English Language & Usage Stack Exchange is a question and answer site for linguists, etymologists, and serious English language enthusiasts. Join them; it only takes a minute:

Sign up
Here's how it works:
  1. Anybody can ask a question
  2. Anybody can answer
  3. The best answers are voted up and rise to the top

The titles of freestanding works (books, movies, plays, albums, etc.) are italicized; smaller parts within these works (chapters in a book, articles in a magazine, songs within an album) are not (they are put in quotes, instead).

How are software titles treated?

My understanding is that if a particular program resembles a book or a dramatic work (like a video game), its title is italicized -- otherwise, it is treated as a proper noun, just like any other product.

I played Grand Theft Auto, instead of reading "Democracy in Ancient Greece" in Microsoft Encarta and preparing my presentation in PowerPoint.

Is this approach correct?

share|improve this question
up vote 7 down vote accepted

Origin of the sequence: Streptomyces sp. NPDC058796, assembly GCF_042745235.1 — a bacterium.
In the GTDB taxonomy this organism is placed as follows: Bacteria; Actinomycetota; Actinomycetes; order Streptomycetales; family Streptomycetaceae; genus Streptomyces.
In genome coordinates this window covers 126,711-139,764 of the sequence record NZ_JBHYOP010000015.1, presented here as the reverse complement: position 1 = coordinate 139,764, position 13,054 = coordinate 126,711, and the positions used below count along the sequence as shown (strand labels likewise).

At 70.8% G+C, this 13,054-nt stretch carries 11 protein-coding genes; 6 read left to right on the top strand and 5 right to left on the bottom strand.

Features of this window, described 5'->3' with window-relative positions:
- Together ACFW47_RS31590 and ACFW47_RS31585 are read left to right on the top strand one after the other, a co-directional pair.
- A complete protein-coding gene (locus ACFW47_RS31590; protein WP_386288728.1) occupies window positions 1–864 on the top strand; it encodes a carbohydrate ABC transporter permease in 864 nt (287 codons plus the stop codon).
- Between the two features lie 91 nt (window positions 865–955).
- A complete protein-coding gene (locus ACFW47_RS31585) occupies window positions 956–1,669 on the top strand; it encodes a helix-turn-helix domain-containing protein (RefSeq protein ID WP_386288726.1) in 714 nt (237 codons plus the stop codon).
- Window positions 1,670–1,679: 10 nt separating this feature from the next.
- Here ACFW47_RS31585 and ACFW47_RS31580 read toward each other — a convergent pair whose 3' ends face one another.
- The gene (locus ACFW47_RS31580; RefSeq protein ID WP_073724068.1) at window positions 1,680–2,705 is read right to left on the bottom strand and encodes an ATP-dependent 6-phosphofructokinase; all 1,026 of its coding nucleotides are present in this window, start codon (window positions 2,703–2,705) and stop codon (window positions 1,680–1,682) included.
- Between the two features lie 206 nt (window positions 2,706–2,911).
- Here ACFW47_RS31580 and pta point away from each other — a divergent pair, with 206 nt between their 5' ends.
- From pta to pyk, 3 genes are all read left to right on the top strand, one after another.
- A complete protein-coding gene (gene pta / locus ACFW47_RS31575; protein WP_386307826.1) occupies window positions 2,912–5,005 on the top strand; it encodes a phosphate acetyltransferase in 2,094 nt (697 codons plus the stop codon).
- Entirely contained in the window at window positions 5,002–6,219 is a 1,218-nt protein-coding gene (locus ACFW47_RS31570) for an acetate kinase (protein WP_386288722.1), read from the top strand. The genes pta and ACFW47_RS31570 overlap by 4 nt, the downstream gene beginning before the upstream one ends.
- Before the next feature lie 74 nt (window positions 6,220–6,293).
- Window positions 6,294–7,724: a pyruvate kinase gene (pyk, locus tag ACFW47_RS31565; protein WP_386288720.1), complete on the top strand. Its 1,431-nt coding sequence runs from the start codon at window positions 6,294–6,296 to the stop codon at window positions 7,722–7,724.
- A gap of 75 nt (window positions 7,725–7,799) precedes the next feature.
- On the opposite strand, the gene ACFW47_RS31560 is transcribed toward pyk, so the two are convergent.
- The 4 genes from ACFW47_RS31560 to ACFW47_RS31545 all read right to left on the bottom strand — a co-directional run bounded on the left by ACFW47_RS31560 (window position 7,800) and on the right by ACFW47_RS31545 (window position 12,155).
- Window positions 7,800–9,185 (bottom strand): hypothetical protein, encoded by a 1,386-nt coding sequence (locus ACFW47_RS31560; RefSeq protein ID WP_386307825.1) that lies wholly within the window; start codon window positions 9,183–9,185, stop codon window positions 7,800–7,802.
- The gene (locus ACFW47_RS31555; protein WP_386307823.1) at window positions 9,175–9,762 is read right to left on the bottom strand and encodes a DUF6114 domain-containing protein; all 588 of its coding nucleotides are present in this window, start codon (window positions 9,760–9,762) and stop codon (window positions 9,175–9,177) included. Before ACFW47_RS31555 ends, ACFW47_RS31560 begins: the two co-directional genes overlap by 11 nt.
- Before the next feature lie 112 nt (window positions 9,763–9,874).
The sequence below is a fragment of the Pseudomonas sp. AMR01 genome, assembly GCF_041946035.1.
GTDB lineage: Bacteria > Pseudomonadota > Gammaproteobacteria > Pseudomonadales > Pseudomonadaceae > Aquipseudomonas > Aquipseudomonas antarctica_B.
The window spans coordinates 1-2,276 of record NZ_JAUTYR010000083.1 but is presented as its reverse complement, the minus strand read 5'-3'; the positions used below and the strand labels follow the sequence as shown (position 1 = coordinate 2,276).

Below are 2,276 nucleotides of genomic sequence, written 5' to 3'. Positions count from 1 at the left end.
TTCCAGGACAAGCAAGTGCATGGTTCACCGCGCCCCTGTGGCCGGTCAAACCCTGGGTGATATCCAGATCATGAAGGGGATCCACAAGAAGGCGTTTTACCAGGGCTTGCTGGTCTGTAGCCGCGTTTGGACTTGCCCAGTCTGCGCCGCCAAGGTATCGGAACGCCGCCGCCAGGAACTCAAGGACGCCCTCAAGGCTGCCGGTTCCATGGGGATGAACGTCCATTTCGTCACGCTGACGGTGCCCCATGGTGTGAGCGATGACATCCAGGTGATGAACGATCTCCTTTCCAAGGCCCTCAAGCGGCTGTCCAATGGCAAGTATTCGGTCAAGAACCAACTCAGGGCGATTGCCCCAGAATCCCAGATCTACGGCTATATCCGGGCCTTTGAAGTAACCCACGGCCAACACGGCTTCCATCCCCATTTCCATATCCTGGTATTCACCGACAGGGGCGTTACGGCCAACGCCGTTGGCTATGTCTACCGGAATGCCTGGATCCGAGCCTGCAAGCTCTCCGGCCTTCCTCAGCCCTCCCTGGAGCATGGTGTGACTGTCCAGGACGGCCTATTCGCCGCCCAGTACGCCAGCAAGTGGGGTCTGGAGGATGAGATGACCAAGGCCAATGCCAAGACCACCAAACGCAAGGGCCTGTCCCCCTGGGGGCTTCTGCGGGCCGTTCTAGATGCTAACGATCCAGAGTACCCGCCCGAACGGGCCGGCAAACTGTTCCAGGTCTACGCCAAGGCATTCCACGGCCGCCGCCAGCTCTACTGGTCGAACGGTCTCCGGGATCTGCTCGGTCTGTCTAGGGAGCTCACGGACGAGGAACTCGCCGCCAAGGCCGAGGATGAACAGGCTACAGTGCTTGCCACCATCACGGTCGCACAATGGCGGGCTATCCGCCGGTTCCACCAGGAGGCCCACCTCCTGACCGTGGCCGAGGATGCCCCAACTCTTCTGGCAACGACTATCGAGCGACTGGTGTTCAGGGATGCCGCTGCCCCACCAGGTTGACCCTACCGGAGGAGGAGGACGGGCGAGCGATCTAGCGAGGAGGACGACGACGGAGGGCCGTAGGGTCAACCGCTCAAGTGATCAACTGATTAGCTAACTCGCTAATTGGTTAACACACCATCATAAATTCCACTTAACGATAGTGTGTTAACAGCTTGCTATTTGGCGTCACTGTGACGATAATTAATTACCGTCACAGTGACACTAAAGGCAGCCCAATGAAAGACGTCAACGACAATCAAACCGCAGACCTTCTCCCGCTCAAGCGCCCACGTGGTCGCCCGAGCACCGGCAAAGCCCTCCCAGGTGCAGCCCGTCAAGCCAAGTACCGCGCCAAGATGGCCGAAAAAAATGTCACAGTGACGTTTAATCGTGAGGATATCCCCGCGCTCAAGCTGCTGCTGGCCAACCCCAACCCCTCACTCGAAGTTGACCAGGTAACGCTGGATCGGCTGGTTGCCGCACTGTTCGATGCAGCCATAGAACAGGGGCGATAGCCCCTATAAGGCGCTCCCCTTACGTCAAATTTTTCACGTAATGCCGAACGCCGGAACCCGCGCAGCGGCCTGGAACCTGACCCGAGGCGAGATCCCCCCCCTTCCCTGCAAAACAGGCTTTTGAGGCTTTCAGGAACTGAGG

It depends on the style guide you're following.

Wikipedia says yes:

Italic type (text like this) is generally used for the following categories of titles:


  • Works of art and artifice

    Computer and video games (but not other software)

The Guardian says no:

Use roman for titles of books, films, etc
Use italics for foreign words and phrases (with roman translation in brackets)

National Geographic says yes:

The following are printed in italic type without quotation marks:
2. Titles of the following:
Computer software and CD-ROM and other multimedia product titles
(except applications programs such as WordPerfect)

Take your pick, and be consistent.

share|improve this answer

Your Answer


By posting your answer, you agree to the privacy policy and terms of service.

Not the answer you're looking for? Browse other questions tagged or ask your own question.